If you've run a business, worked in a business, or have studied business, you should know exactly what a bottleneck is. For the uninitiated, a bottleneck is a step in a process that slows down the other steps. Even if other steps in a factory process go faster, it won't matter because the speed of the bottleneck hasn't been changed. This is a useful tool, not just for factories, but also for corporate businesses. To further illustrate the effects of a bottleneck, I'll show an example below.

Bottleneck Example.

In a bottleneck, one process slows up all the other ones.

Let's take a production process with three steps as an example:

  • Step 1: Prepare units for production: 5 minutes per unit
  • Step 2: Run units through machine 1: 10 minutes per unit
  • Step 3: Place finished units in box: 2 minutes per unit

There are three steps in this production process. We will start by seeing what happens when running 10 units through this process. Because there are three steps that total 17 minutes in the production process, we would expect each unit to take 17 minutes to produce, right? Wrong. Take a look at what happens. The first unit is finished in 5 minutes, and is placed into machine 1. Five minutes later, unit 2 is ready. But the first unit hasn't finished going through machine 1 yet, and unit 2 waits for an additional five minutes before it can be placed into the machine.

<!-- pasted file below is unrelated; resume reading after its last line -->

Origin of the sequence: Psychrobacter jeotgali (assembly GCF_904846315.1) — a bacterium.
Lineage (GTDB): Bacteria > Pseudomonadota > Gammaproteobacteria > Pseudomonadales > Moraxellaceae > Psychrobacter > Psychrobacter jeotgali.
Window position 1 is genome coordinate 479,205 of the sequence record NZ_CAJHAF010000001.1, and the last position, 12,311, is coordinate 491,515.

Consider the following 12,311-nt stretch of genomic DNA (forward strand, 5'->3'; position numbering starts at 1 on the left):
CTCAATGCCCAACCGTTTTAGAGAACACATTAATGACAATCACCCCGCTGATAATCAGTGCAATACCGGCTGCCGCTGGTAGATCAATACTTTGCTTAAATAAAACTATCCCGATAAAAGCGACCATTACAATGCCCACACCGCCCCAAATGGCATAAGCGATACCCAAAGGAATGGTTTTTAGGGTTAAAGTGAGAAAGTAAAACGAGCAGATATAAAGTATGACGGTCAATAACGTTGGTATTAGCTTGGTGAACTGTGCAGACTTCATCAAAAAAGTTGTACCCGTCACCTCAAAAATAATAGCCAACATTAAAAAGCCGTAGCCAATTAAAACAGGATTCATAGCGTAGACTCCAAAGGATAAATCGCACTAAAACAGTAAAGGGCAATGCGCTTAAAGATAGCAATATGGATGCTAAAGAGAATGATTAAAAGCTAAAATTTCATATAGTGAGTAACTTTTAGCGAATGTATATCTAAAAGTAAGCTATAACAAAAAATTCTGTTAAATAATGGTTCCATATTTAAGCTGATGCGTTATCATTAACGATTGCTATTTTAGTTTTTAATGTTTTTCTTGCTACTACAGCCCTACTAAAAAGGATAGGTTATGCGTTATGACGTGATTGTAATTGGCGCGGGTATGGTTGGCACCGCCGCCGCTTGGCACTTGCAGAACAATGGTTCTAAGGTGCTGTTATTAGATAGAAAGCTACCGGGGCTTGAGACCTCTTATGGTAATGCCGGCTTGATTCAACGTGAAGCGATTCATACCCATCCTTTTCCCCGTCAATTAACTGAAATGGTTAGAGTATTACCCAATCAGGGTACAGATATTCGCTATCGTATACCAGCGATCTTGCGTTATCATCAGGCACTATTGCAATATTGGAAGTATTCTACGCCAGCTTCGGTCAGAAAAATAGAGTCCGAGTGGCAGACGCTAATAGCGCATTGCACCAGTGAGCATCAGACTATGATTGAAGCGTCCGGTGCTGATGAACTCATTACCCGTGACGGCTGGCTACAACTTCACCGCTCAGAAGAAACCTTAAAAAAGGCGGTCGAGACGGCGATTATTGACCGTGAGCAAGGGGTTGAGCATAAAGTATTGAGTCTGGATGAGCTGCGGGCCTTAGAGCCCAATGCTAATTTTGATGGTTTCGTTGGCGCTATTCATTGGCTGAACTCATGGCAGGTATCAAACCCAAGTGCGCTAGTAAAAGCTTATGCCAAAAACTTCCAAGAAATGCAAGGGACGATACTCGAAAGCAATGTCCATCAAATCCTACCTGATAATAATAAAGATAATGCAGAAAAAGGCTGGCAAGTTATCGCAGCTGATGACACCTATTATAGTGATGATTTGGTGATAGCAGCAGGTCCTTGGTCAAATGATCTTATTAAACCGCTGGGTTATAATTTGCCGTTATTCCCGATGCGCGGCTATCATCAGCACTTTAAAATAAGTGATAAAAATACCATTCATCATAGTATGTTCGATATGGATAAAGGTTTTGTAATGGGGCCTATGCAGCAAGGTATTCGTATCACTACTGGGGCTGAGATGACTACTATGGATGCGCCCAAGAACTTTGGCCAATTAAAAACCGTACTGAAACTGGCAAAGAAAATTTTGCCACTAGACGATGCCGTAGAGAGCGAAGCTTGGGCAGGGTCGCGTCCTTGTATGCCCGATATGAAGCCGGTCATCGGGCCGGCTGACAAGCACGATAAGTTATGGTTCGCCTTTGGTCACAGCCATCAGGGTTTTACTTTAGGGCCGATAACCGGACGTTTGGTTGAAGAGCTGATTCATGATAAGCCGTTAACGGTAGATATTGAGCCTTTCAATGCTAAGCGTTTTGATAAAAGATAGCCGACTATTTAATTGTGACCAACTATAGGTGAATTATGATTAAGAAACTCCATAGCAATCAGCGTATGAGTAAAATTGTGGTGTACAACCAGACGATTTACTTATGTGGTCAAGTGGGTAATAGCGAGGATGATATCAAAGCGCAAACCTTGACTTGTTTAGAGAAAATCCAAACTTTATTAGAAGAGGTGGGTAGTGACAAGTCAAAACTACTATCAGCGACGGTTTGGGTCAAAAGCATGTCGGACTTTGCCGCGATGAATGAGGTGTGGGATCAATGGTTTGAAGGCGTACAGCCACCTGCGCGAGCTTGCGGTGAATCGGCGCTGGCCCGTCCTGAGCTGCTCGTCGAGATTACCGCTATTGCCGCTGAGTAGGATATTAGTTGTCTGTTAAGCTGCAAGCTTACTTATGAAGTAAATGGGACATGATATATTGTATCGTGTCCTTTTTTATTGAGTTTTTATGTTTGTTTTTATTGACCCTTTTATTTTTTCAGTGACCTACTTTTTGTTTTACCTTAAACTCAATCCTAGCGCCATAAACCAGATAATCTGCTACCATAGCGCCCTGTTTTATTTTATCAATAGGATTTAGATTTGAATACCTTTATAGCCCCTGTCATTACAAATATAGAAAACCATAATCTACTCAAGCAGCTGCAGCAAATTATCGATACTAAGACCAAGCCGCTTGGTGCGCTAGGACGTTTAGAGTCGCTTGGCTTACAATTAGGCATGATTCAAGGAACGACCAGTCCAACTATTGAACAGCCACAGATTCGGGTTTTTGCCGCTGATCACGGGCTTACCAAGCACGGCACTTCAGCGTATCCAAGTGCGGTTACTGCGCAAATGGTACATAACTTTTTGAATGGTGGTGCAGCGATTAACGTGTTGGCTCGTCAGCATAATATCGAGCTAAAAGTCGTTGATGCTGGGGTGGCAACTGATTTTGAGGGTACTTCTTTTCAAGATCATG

Unit 1 did take 17 minutes to get through the process, but unit 2 took 22!

Key Definitions.

In order to understand what is going on here, there are some key definitions that we should take a look at. Capacity can be defined as the number of units that can be processed in a certain time frame. In the above example, step 1 can process 12 units per hour, step 2 can process 6 units per hour, and step 3 can process 30 units per hour.

This calculation shows us that the bottleneck is step 2, which means the overall process can produce only 6 units per hour.

Utilization is an important metric, as it measures the percentage of time in which a resource is being used. We can calculate utilization using flow rate divided by capacity. In this example, step 2 is at 100% utilization because it is the bottleneck, step 1 is at 50% utilization, and step 3 is at 20% utilization.

In this example, it would make a lot of sense to add a second machine to eliminate the bottleneck, but that's not always possible in business.

Expand Beyond Factories.

Not every process takes place in a factory. In fact, processes take place all around us every day, and businesses spend a ton of time and money on them. But there's one process that seems to be neglected in a lot of operations: The actions of people. Businesses today have the ability to track and streamline their processes, and should do so to determine where their bottlenecks lie and make decisions based upon that.

Here's a real world example to illustrate what I mean. I'm going to use the example of a college student renting out an apartment in a development (assuming I am the owner) in New York.

Here are the steps.